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1. Simple Present Negatives

Simple Present negatives and questions are used in the same situations as Simple Present statements: for permanent facts, present fact, and habitual actions.

- Permanent facts: I do not speak Japanese. - Fish do not live in water.

- Present facts: I do not work at home. - She does not play the piano.

- Habitual actions: I do not get up at 8.00. - They do not come here every day.

To make a negative sentence we put do or does after the subject. Because of this, the verb that follows do/does + not is always in the bare infinitive form.
For example:
"I do not like pizza." is correct, but
"I do not likes pizza is incorrect" - you don't need to add an "s" to the verb "like".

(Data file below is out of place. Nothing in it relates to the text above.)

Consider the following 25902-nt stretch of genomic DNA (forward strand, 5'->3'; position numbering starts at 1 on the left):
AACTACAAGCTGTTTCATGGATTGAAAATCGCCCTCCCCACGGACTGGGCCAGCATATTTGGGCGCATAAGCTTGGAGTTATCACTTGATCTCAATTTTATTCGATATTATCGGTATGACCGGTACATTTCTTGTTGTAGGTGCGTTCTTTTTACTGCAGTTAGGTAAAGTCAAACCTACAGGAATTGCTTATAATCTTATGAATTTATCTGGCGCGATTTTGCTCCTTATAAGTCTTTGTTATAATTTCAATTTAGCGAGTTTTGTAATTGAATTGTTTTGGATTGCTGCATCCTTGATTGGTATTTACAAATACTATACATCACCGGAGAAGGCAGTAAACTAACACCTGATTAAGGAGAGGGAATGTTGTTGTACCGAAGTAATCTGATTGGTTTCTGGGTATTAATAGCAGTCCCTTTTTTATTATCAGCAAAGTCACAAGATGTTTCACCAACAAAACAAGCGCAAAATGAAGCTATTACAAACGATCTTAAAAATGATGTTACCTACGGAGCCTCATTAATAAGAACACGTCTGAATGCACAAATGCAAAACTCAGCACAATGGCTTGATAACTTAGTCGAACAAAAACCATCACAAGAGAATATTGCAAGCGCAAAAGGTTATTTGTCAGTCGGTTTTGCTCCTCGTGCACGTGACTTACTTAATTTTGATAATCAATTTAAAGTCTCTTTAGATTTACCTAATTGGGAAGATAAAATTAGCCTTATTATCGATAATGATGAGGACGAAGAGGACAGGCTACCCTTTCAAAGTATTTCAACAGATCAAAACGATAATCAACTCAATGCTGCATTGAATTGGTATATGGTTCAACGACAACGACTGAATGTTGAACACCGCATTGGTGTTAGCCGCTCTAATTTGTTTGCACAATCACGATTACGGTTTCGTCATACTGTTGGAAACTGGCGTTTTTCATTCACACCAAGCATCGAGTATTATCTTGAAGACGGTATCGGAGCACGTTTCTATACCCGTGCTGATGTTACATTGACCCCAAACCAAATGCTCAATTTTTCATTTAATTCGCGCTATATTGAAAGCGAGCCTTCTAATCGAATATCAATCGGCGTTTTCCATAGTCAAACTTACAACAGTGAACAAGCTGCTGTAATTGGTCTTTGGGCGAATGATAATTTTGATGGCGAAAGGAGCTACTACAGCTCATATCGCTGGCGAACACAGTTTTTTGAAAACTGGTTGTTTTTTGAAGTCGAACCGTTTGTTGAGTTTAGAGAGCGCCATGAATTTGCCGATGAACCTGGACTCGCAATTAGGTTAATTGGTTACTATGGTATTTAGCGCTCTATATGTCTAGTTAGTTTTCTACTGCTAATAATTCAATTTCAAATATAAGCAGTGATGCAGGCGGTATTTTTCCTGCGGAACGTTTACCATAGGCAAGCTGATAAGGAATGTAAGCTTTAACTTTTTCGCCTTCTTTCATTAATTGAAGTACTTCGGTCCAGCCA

Do and does come from the verb "to do", which is often used as an auxiliary verb in English.

Here is the negative form of the verb "to give" in the Simple Present:


I do not give

You do not give

He does not give

She does not give

It does not give


We do not give

You do not give

They do not give

2. Simple Present Questions

To make Simple Present Questions you put do or does before the subject. For example: - Statement: I speak Japanese.
- Questions: Do I speak Japanese?
- Statement: She likes pizza.
- Questions: Does she like pizza?
As with negatives, the verb after do or does (and the subject) is always in the bare infinitive form. It is the auxiliary verb "to do", do or does, which changes.

Simple Present Question verbs are as follows:


Do I like (pizza) ?

Do you like ...?

Does he like ...?

Does she like ...?

Does it like ...?


Do we like ...?

Do you like ...?

Do they like ...?

Negative questions are also possible but are used for several more advanced ways. We'll deal with them later!

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